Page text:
- Large, long-lived, ruffled flowers with luminous hues are bright orange-red, an exciting color reminiscent of a bullfight. Blooms have 40 to 50 petals, are 3 1/2 inches across, are high centered or cupped and have a slight fruity scent. Bushy, 4-foot plants are covered in shiny foliage.
- ‘Pearlie Mae’ Roses (Introduced – 1981)
- Another one of Griffith Buck’s hardy, prairie-bred roses, this shrub was named for the singer Pearl Bailey, and appropriately so, for ‘Pearlie Mae’ is a fine performer and a real trouper. Of vigorous growth and with a tendency to sprawl, this bushy Grandiflora bears deep pink buds in clusters of one to eight that open to 4 in (10cm) blossoms of golden yellow tinged with salmon. The leathery green foliage is dark olive green and persistently healthy, making this a fine choice for a specimen shrub or accent shrub in a flower border. ‘Pearlie Mae’ is also an outstanding source of cut flowers.
- ‘Pink Parfait’ Roses (Introduced – 1960)
- This prolific bloomer is a blend of light and medium pink, with the petal edges darker than the bases. The 2- to 3-inch flowers with 20 to 25 petals have a slender, high-centered form. Slightly fragrant, the blooms are produced singly or in sprays on long, slender cutting stems. The bushy plants, which are disease resistant and very winter hardy, grow 3 1/2 to 5 feet tall and have leathery, semi-glossy foliage of medium green.
- ‘Prima Donna’ Roses (Introduced – 1983)
- Long, slender buds open into high-centered blooms of deep fuchsia pink shaded in lavender. The 3 – to 4-inch flowers have 25 to 30 petals and a slight fragrance. They are produced singly early in the season and in small sprays later on. Plants are long stemmed and have medium to dark green, shiny leaves that stay disease free. Bushy, spreading plants grow 4 to 5 feet tall. Despite its name, ‘Prima Donna’ rose is not fussy and grows as well in a greenhouse as it does in a garden.
- ‘Prominent’ Roses (Introduced – 1971)
- Known as ‘Korp’ in Europe, ‘Prominent’ rose has fluorescent orange-red flowers. The blooms are a small 2 1/2 to 3 inches wide, with a classic high-centered form. The slightly fragrant flowers with 30 to 35 petals may appear singly or in sprays. Plants reach heights of 3 to 4 feet and have dull, leathery, dark green leaves.
- ‘Shining Hour’ Roses (Introduced – 1989)
- One of the few yellow Grandiflora roses, this one is a gleaming yellow that does not fade in the heat. The 4-inch blooms, which have 25 to 30 petals, are high centered or decorative in shape, with a moderate fruity fragrance. The shiny, disease-resistant leaves cover rounded, 3- to 4-foot plants.
- ‘Shreveport’ Roses (Introduced – 1981)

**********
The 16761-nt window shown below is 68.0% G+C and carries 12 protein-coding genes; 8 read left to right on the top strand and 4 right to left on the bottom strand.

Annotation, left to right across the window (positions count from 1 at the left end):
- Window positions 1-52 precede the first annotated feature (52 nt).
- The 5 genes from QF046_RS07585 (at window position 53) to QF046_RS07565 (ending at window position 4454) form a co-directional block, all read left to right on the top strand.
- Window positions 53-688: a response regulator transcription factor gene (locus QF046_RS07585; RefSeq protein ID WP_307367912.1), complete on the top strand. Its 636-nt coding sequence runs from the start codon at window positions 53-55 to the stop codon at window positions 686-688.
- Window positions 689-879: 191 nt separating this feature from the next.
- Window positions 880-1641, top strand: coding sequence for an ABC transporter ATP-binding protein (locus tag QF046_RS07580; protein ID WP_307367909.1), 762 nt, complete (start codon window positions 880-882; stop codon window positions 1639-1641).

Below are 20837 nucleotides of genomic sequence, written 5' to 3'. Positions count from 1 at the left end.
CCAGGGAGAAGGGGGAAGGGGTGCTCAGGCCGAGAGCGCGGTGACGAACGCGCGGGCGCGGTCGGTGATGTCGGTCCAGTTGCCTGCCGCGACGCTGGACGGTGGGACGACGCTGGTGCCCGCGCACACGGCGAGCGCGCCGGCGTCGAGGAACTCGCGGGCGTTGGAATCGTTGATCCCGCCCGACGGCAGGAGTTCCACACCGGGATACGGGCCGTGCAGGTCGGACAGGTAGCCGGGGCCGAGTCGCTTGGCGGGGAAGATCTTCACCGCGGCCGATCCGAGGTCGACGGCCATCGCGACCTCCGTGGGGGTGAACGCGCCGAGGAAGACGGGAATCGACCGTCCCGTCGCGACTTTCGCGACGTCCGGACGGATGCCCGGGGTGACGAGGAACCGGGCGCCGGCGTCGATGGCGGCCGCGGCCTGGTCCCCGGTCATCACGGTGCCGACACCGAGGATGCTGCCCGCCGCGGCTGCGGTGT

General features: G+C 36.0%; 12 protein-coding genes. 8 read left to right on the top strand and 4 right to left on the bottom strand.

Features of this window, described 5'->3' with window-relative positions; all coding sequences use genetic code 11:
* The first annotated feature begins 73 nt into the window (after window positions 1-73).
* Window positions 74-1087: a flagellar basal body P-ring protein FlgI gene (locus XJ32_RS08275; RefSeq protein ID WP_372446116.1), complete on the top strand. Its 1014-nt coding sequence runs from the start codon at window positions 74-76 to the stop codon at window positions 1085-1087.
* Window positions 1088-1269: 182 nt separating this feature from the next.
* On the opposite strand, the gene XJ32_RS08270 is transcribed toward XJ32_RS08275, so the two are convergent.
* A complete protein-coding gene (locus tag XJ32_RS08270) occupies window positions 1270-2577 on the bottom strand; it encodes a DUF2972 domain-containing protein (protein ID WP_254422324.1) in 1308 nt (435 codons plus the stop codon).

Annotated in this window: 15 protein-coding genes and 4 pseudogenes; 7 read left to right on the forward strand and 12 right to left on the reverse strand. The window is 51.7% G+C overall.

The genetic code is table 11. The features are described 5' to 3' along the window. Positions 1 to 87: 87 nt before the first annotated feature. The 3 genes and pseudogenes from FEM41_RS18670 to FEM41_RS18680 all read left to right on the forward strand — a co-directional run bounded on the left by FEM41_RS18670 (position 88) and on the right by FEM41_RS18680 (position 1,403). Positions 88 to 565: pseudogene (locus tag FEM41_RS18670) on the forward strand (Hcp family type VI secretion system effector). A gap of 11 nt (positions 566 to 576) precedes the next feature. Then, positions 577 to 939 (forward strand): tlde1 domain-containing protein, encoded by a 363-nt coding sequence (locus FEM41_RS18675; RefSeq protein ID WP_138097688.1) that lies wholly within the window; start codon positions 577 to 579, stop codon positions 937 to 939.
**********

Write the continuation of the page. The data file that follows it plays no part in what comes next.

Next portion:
- Named for the Shreveport, Louisiana, home of the American Rose Society, this variety has oval, pointed buds that open into high-centered flowers borne on small sprays. The very double, 4-inch flowers (with 50 petals) are a blend of amber and orange, with a slight tea fragrance. They are long lasting and, therefore, excellent as cut flowers. The leaves are large, dark green and shiny, and the canes are covered with small, downward-facing thorns. The vigorous 5-foot plants are disease resistant and winter hardy.
- ‘Sonia’ Roses (Introduced – 1974)
- ‘Sonia’ rose has well-formed, shrimp pink flowers that are 3 to 4 inches across and have excellent substance, making them long lasting when cut. Blooms have 30 petals and a very fruity fragrance. The foliage is dark green, shiny, and leathery, covering compact, 3- to 4-foot plants. ‘Sonia’ rose will grow equally well in a greenhouse or a garden.
- ‘Tournament of Roses’ Roses (Introduced – 1989)
- Flowers of ‘Tournament of Roses’ are shades of pink and beige with a darker pink reverse that fades to coral pink with age. The double blooms are high-centered, 4 inches across, and lightly fragrant. They usually appear in small sprays of three to six flowers. Leaves are large, glossy, and dark green, and canes bear large prickles.
This rose is moderately vigorous and has an upright habit. This rose performs best maintained as a 5-foot shrub, although it will grow taller if allowed, and is suitable for beds and borders. Flowers are borne freely and are long-lasting, but may not be ideal for cutting because stems can be short or weak. It is highly disease resistant.
- ‘Queen Elizabeth’ Roses (Introduced – 1954)
- This was the founding rose of its class, the very first Grandiflora, and it remains one of the best. ‘Queen Elizabeth’ sets a high standard for any kind of rose, with its disease resistance, hardiness, and abundant, almost continuous bloom. Its large, double, medium pink flowers appear singly or in small clusters and range in form from high-centered to cupped. Because all the flowers in a cluster commonly open at once, this shrub is also a convenient source of cut flowers: a single bush of ‘Queen Elizabeth’ can fill a vase. A tall, narrow shrub, ‘Queen Elizabeth’ should be set at the back of a border so that it won’t block the view.
- ‘White Lightnin” Roses (Introduced – 1980)
- This variety has medium-sized, 3 1/2 – to 4-inch flowers that usually appear in sprays. The blooms have 26 to 32 petals of pure, clear white. Flowers are cup-shaped, with a lively lemony fragrance. The bushy plants grow 3 to 4 feet tall and have dark green, glossy foliage.